WASHINGTON: Fissures have opened within the Obama administration over the drone program targeting militants in Pakistan, with the U.S. ambassador to Pakistan and some top military leaders pushing to rein in the Central Intelligence Agency’s aggressive pace of strikes. Such a move would roll back, at least temporarily, a program that President Barack Obama dramatically expanded soon after taking office, making it one of the U.S.’s main weapons against the Pakistan-based militants fighting coalition troops in Afghanistan, according to The Wall Street Journal.
The program has angered Pakistan, a key ally in the fight against Islamist militants. The debate over drones comes as the two sides try to repair relations badly frayed by the shooting deaths of two Pakistanis by CIA contractor Raymond Davis in January, a wave of particularly lethal drone strikes following Mr. Davis’s release from Pakistani custody in March, and the clandestine U.S. raid that killed Osama bin Laden on May 2.
The White House National Security Council debated a slowdown in drone strikes in a meeting on Thursday, a U.S. official said. At the meeting, CIA Director Leon Panetta made the case for maintaining the current program, the official said, arguing that it remains the U.S.’s best weapon against al Qaeda and its allies.
The result of the meeting—the first high-level debate within the Obama administration over how aggressively to pursue the CIA’s targeted-killing program—was a decision to continue the program as is for now, the U.S. official said. Another official, who supports a slowdown, said the discussions about revamping the program would continue, alongside talks with Pakistan, which is lobbying to rein in the drone strikes.
Most U.S. officials, including those urging a slowdown, agree the CIA strikes using the pilotless aircraft have been one of Washington’s most effective tools in the fight against militants hiding out in Pakistan. The weapons have killed some top al Qaeda and Taliban leaders and left militants off balance in a swath of mountainous territory along the Afghan border with Pakistan where they once operated with near impunity. No one in the administration is advocating an outright halt to the program.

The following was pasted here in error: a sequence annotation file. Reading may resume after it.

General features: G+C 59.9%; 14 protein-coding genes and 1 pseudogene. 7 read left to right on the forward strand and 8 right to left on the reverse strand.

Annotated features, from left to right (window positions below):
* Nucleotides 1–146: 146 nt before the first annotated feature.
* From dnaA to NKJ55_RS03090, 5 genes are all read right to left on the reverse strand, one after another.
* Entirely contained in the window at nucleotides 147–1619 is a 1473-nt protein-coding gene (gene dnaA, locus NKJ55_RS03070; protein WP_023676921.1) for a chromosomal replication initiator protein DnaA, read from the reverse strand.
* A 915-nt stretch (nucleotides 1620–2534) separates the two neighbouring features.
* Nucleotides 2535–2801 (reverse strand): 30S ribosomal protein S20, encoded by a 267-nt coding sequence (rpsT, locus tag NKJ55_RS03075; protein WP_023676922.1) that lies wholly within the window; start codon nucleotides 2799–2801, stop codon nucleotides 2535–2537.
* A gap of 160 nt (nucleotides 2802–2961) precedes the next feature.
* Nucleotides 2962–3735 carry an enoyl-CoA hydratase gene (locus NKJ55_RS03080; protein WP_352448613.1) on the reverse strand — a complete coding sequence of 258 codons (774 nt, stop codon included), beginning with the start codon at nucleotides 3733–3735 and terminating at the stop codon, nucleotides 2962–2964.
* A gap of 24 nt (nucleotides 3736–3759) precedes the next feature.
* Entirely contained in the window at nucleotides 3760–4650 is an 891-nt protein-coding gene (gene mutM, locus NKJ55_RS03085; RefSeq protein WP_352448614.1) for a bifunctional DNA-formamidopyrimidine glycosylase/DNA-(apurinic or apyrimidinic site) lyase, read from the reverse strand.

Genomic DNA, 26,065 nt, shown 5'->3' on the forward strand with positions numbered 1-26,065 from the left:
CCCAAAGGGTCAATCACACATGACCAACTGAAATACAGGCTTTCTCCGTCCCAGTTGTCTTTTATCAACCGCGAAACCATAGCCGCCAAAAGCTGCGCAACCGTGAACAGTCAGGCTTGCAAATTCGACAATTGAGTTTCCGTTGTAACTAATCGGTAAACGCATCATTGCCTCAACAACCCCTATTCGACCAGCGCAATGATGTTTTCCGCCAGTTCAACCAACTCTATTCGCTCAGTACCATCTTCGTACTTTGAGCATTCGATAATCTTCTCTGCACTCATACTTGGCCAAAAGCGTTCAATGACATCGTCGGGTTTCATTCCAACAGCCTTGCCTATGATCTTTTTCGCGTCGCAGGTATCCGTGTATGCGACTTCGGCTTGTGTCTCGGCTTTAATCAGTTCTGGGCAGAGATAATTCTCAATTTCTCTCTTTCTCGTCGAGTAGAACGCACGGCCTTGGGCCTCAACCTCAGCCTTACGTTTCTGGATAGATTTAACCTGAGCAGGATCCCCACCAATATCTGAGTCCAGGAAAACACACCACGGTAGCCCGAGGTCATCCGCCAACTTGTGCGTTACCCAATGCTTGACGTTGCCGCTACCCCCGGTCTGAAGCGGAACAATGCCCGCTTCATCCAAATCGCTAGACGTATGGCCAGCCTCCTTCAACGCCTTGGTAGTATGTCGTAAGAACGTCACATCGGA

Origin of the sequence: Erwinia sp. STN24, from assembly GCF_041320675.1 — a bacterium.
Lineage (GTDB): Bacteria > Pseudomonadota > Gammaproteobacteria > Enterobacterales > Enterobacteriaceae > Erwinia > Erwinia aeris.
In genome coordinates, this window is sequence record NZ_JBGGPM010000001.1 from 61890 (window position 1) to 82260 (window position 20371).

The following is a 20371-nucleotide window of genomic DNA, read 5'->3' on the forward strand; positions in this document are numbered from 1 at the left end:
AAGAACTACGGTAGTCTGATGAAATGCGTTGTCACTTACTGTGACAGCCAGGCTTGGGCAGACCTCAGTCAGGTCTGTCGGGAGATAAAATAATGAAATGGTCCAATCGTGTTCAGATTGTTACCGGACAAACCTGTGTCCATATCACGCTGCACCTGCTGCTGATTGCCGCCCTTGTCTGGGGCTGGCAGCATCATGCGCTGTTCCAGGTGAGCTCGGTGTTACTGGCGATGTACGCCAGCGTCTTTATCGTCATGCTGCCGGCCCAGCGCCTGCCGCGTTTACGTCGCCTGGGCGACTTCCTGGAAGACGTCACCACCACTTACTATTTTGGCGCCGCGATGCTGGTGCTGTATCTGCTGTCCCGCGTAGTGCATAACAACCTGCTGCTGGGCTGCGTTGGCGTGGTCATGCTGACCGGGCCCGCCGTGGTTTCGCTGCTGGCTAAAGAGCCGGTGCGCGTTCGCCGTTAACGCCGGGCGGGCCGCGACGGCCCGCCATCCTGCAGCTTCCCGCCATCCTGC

.Yet an increasingly prominent group of State Department and military officials now argue behind closed doors that the intense pace of the strikes aggravates an already troubled alliance with Pakistan and, ultimately, risks destabilizing the nuclear-armed country, said current and former officials familiar with the discussions.
U.S. Ambassador to Pakistan Cameron Munter, backed by top military officers and other State Department officials, wants the strikes to be more judicious, and argues that Pakistan’s views need to be given greater weight if the fight against militancy is to succeed, said current and former U.S. officials.
Defenders of the current drone program take umbrage at the suggestion that the program isn’t judicious. “In this context, the phrase ‘more judicious’ is really code for ‘let’s appease Pakistani sensitivities,’ ” said a U.S. official. The CIA has already given Pakistani concerns greater weight in targeting decisions in recent months, the official added. Advocates of sustained strikes also argue that the current rift with the Pakistanis isn’t going to be fixed by scaling back the program.
The debate has largely been muted until now, in part because the details of the program are classified and because drone strikes against militants have generally been popular with the White House and most Republicans and Democrats in Congress.
Pakistani officials have always publicly condemned the drone program; only in private have they consented to the campaign and acknowledged to having helped the CIA pinpoint targets.